The Fresh Loaf

News & Information for Amateur Bakers and Artisan Bread Enthusiasts

Using a straight razor for a lame?

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Felila's picture
Felila

Using a straight razor for a lame?

My pack of old-style razor blades is used up and I'm hunting for another place to buy blades to use as lames. A Quattro cartridge is of no use as baking equipment, but multi-blade cartridges is all the local supermarkets seem to carry.

I wondered if there was such a thing as a lame that could be resharpened and used indefinitely and then realized: of course, a straight razor, as used to be standard male equipment in past centuries, before Gillette and the razor blade.

Has anyone here used a straight razor as a lame? How did that work? Was it hard to find a razor?

Postal Grunt's picture
Postal Grunt

I admit that I've never used one but that doesn't mean you can't. After all, some folks like to use a scalpel for slashing their loaves. Straight edge razors are available on Ebay from inexpensive Chinese razors for $6 to old, collectibles with silver inlays for much more. Amazon.com is another marketplace to check. You will have to learn how to sharpen them and have the proper gear to do so but that shouldn't be too expensive.

fermento's picture
fermento

I have never tried it, so I'm just speculating, but the good thing about a razor blade or a scalpel is the blade remains thin for its depth, making it glide easily through the cut. Would the rapidly increasing thickness of the straight razor get in the way of a clean cut?

kozulich's picture
kozulich

I haven't tried it as a lame, but I've thought about it.  I have several.  They aren't hard to find at all.  You can buy them new or used.  Ebay, antique shops, or from internet shaving shops.  Even some local barber supply places have them.  The best ones are German (Dovo from Solingen, Germany) or French (Thiers-Issard from Thiers, France).  They can be a bit spendy (but not compared to the constant expense of disposable cartridge razors), and there is definitely a skill to getting them razor sharp, but its a skill our forefathers all mastered, so its well within the grasp of anyone with a bit of determination.  You'd probably want to go with a "spike" design - which is to say a blade where the tip is square rather than rounded.  I don't know that I would buy one specifically for a lame, as that would probably not be cost effective, but if you already have one, or come across a used bargain, why not?  Incidentally, you can buy a box of 100 quality double-edged "safety" razors for $10.  That would score a lot of bread for very little money.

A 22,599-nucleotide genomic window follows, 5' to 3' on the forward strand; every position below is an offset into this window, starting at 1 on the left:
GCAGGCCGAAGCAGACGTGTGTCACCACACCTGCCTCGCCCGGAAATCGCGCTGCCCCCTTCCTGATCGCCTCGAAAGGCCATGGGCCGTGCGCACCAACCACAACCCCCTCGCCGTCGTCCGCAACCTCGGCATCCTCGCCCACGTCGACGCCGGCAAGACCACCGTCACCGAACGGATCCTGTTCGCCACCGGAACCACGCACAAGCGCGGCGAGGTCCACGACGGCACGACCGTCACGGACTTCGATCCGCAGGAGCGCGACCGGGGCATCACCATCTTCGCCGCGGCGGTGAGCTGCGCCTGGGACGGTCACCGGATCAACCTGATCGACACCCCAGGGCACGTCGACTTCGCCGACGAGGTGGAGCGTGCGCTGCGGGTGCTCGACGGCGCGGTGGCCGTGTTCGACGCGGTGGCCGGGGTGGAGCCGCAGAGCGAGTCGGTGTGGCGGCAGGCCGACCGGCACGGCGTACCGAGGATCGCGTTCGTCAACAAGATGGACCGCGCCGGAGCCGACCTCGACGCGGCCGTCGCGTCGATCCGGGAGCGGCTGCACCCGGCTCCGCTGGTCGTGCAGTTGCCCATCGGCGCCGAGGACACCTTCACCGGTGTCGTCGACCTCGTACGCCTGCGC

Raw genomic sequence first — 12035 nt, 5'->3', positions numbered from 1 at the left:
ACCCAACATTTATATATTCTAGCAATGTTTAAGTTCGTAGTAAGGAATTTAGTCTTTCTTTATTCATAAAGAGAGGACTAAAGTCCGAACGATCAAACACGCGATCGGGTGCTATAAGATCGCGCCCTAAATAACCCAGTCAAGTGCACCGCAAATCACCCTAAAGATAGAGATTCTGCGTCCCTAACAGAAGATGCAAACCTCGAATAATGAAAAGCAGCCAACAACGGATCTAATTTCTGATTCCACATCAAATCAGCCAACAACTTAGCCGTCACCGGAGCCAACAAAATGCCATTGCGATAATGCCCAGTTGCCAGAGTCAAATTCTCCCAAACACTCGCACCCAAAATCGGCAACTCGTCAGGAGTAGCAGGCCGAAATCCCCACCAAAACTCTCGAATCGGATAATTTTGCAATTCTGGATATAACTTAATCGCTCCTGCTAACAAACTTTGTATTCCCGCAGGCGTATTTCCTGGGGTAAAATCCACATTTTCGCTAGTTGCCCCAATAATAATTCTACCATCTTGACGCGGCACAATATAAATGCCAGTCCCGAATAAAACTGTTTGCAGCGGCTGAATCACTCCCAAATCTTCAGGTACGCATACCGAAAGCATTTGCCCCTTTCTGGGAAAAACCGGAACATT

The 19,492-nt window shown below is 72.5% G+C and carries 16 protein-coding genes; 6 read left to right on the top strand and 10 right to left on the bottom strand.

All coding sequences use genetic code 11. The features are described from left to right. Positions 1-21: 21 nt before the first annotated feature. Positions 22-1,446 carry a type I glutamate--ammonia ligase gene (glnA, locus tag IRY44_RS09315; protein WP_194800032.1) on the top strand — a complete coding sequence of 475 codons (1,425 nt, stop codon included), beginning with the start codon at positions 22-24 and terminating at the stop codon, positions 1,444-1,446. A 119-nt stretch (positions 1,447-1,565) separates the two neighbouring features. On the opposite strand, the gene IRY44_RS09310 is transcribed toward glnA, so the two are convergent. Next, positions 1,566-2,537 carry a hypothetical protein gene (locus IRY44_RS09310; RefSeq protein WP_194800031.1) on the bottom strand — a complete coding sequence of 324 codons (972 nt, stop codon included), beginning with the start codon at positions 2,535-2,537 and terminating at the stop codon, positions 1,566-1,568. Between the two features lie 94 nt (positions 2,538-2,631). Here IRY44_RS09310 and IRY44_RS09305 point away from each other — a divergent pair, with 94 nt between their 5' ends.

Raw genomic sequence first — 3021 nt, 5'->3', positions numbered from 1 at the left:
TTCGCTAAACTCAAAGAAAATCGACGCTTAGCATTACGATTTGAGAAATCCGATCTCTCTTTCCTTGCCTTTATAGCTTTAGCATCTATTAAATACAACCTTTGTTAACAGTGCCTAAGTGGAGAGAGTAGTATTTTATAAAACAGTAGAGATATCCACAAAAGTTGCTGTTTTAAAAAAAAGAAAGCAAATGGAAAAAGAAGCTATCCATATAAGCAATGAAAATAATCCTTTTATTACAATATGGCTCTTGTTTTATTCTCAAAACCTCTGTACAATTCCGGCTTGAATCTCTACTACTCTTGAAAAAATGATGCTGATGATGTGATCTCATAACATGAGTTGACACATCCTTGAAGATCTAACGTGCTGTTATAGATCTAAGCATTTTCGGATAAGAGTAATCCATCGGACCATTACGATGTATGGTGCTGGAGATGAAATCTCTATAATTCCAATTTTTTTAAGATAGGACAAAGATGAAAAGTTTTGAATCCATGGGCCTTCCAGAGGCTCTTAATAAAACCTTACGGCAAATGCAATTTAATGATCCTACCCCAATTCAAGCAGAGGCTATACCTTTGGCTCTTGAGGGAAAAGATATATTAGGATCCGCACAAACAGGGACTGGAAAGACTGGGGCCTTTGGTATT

Using shaving soap rather than canned gel or foam, a badger hair shaving brush, and either a straight razor or a double-edged safety razor, I reckon I spend less than a penny a shave, and its just as smooth and comfortable as any quattro cartridge.  Plus, I'm not filling up a landfill.

proth5's picture
proth5

One of the great characteristics of a lame is the curve in the blade which helps create the flap that will become the "ear" in a baguette.  While you can get this with a straight blade, it is more difficult.